The Structure Behind a Strike Play: Analysing the detail behind Samoa’s third try vs Russia

This article is the first in a series that will take a quick look at eye-catching strike plays off lineouts and scrums during this year’s World Cup. As the title suggests, our first analysis will look at Samoa’s third try in their Pool A opener against Russia. Without further delay, let’s begin.

After Kane Le’aupepe tackles Russia’s Vitaly Zhivatov into touch, Samoa start their strike play by setting up a lineout maul just inside Russia’s 22.

Samoa throw the ball to the back of the lineout in order to engage Russia’s backrow and in particular, Russia’s star man insofar at this World Cup, no. 7 Tagir Gadzhiev.

When looking to set up strike moves off lineouts initially, teams try to tie up the opposition’s best defenders and as the GIF above shows, Samoa succeed here initially.

However, as the next image reveals, Gadzhiev-circled-manages to pull himself away from the maul and become a tackling option for Russia again.

Having set the maul, Samoa commence phase two of the strike play. As the following clip shows, Samoa’s no.21-Melani Matavao-taps the Samoan player at the back of the maul and moves left to indicate that Samoa are looking to attack on that side.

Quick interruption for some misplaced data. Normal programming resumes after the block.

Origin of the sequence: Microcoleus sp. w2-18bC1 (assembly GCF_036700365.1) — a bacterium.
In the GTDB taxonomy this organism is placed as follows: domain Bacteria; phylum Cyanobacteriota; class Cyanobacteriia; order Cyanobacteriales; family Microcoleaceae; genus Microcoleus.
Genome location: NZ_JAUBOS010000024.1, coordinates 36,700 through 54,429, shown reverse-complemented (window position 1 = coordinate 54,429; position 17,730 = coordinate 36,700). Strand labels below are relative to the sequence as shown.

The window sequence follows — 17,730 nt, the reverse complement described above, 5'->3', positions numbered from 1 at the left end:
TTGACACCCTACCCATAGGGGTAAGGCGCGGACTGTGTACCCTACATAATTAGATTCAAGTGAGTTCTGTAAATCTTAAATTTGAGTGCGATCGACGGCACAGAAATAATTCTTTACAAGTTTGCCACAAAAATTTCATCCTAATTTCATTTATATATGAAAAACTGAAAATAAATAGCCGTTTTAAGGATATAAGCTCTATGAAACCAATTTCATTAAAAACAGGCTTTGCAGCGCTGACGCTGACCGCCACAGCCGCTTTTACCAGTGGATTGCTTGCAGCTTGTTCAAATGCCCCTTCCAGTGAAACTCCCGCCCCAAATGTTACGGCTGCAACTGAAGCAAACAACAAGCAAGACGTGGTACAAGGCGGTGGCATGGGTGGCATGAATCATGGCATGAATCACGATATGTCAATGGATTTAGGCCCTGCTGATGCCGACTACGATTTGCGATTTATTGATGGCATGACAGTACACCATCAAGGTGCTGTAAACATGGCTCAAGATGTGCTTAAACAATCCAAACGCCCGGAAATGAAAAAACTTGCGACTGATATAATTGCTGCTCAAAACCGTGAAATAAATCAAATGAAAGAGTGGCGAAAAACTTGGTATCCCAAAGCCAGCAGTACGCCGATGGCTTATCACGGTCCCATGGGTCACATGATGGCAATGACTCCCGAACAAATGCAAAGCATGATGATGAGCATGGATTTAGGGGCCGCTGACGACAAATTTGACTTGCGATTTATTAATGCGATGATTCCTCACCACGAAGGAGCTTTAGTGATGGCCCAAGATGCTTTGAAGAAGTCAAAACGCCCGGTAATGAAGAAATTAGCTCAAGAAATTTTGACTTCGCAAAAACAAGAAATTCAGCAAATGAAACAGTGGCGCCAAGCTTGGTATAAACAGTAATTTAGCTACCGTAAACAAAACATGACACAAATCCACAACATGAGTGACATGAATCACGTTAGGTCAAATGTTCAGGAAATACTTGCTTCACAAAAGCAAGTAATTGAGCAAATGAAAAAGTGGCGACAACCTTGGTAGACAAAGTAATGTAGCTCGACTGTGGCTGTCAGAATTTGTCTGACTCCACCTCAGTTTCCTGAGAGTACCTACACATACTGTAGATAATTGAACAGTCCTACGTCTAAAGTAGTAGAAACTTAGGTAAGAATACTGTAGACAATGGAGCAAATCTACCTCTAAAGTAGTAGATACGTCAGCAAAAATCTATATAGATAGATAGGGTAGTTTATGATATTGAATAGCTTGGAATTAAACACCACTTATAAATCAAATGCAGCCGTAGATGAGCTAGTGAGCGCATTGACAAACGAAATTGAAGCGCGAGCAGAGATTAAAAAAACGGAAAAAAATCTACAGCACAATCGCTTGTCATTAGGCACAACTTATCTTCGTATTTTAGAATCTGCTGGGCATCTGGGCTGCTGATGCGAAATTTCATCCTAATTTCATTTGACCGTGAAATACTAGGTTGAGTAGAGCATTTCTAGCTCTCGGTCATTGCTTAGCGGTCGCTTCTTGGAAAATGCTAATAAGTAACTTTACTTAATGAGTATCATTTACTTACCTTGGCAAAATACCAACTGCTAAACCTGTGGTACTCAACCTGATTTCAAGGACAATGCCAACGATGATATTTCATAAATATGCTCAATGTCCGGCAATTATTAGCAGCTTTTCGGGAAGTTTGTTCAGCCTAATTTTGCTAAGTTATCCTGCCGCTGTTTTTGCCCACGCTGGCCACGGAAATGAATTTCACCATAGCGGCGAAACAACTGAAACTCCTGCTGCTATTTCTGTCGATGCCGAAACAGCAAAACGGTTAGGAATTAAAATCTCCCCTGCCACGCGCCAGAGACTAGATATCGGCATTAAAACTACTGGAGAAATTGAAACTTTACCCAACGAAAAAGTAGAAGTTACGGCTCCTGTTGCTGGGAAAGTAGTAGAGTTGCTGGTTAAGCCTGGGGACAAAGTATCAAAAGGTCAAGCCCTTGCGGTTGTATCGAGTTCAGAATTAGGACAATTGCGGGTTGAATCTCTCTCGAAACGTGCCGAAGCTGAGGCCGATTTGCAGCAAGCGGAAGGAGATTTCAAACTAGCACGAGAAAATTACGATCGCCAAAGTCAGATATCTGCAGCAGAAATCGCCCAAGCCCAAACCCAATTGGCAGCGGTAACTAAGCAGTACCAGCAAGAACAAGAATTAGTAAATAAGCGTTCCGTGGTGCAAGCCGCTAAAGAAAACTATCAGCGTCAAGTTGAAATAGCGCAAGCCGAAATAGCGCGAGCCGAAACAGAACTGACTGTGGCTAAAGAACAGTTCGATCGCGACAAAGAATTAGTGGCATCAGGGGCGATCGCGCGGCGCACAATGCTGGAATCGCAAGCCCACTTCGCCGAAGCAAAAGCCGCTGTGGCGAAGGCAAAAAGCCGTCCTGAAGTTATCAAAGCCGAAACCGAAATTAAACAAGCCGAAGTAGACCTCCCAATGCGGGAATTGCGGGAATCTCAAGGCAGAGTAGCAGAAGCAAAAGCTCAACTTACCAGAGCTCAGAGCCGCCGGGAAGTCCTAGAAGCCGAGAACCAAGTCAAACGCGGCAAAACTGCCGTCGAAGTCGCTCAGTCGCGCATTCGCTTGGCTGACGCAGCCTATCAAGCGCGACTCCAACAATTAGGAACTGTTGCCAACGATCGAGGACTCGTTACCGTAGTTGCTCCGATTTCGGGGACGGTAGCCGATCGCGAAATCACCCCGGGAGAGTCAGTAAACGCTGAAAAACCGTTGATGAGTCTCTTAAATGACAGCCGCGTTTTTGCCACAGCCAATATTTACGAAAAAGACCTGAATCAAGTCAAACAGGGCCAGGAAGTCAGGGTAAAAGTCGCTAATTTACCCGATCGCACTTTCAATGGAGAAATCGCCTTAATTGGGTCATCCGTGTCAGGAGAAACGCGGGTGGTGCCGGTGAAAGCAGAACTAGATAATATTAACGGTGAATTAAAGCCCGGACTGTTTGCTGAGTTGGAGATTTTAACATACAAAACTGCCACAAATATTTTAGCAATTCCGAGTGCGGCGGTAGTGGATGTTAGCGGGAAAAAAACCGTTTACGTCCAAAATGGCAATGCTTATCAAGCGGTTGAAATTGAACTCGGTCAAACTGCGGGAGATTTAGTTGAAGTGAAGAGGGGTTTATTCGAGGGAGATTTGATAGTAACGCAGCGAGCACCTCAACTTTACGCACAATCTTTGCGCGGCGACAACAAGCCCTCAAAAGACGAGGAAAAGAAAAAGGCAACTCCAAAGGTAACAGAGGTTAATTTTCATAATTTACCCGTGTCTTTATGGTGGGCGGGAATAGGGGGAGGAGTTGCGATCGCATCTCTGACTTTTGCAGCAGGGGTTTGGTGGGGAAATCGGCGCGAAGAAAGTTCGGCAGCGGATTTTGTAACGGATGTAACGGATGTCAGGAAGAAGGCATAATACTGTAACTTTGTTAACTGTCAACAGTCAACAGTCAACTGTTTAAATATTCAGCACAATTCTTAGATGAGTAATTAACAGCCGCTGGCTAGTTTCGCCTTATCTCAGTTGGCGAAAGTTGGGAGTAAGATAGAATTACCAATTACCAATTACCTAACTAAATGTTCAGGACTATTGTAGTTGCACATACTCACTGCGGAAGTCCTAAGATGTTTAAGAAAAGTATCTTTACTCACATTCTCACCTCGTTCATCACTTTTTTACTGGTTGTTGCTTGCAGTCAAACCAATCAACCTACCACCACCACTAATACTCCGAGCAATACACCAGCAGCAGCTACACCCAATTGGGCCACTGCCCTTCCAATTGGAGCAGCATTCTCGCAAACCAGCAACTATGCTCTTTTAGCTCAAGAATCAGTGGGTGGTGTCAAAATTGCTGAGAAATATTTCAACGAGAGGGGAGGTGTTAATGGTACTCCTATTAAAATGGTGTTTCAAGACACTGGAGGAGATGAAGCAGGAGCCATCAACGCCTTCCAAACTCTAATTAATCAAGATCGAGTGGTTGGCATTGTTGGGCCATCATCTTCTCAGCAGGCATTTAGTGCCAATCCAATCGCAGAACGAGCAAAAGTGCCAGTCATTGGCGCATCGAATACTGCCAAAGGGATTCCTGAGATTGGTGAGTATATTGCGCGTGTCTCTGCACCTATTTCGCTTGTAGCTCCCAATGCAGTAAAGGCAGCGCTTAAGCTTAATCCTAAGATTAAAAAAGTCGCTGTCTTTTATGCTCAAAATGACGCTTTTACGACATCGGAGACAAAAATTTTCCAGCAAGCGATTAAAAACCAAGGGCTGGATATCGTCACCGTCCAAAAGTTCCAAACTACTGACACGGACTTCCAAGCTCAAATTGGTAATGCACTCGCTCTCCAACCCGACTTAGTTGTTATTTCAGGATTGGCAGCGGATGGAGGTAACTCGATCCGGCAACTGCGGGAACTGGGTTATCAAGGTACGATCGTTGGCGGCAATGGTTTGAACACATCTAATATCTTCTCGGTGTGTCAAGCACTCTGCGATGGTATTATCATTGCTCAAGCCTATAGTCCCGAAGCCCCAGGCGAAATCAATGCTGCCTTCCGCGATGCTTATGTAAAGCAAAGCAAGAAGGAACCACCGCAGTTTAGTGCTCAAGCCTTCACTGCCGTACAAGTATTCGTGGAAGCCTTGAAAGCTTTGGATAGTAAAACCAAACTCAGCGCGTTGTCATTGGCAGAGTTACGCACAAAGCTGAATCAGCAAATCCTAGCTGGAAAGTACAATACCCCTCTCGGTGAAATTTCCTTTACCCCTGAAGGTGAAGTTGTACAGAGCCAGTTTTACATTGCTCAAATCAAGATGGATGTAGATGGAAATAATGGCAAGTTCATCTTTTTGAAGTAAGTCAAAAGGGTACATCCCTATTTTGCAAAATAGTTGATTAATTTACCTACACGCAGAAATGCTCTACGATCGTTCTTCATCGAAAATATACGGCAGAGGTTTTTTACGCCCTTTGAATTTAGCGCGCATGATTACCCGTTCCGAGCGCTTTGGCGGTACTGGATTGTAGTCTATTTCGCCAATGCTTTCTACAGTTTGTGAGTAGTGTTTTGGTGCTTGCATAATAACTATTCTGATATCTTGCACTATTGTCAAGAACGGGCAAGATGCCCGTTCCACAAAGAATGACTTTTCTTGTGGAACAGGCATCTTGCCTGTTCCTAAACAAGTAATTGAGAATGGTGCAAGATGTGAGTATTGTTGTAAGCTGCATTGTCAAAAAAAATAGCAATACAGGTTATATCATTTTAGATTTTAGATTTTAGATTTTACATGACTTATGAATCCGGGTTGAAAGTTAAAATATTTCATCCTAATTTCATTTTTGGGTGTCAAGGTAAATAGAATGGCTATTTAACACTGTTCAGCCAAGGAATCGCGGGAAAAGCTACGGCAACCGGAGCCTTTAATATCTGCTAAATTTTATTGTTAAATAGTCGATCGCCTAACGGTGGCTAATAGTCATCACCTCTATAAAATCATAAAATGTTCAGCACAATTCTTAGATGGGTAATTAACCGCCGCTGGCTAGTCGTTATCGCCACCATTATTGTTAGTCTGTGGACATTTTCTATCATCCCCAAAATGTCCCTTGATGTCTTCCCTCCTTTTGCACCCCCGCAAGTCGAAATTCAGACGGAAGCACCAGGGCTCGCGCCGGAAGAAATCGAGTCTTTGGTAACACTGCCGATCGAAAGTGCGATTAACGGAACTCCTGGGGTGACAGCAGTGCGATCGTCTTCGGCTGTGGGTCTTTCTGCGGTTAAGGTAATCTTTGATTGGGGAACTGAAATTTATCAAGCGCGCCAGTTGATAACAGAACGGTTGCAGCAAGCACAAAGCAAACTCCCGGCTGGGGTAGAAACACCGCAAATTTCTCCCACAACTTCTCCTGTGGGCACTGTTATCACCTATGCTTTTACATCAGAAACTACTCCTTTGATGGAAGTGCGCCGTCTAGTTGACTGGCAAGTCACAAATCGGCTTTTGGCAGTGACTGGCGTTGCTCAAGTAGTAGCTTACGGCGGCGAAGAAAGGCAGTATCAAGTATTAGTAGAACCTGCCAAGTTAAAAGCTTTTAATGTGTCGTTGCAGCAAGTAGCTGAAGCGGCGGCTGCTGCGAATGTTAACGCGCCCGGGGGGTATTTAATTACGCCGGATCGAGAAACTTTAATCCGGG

Russia’s defenders react accordingly and follow Matavao to shut down any potential attack.

The main players that Samoa want to get the attention of again here are previously highlighted Gadzhiev and Russia’s no. 6, Vitaly Zhivatov. As this other angle below shows, Zhivatov-circled in yellow-gets drawn away by the Samoan scrum-half’s run. What this does is give Samoa’s attackers another split second to attack the space on the other side of the maul, which Gadzhiev in the 7 jersey is now defending on his own.

With Zhivatov and the majority of the Russian fringe defence now distracted, Samoa trigger the third and final phase of their strike move.

Having initially ‘hidden’ on the far side of the maul, Samoa’s hooker Ray Niuia races to the far side of the maul, taking the ball with him. With blindside Zhivatov on the wrong side of the maul, Niuia then expertly draws Gadzhiev to preserve the space and pops a delightful no-look pass for Ed Fidow to race in and score.

As a side note, Samoa do get a little luck here with potential tackler Stanislav Selskii getting held in to the maul by his own teammate.

However, Fidow still shows outstanding pace to burst through the despairing tackles of the Russian defenders and cap off what is an excellently devised team move; perfectly executed.

It’s worth pointing out the delight in the coaching box too, with coach Ben Afeaki appearing to be the man credited with devising Samoa’s strike play on this occasion.

If you’ve enjoyed this article and would like to read more, you can click on the ‘W’ WordPress icon at the top of the page to see an index of all the other articles on the site.

There are also links to the new EK Rugby Analysis Twitter account on the top and bottom of the pages if you want to follow any future updates on new articles. Thanks for reading.

EK

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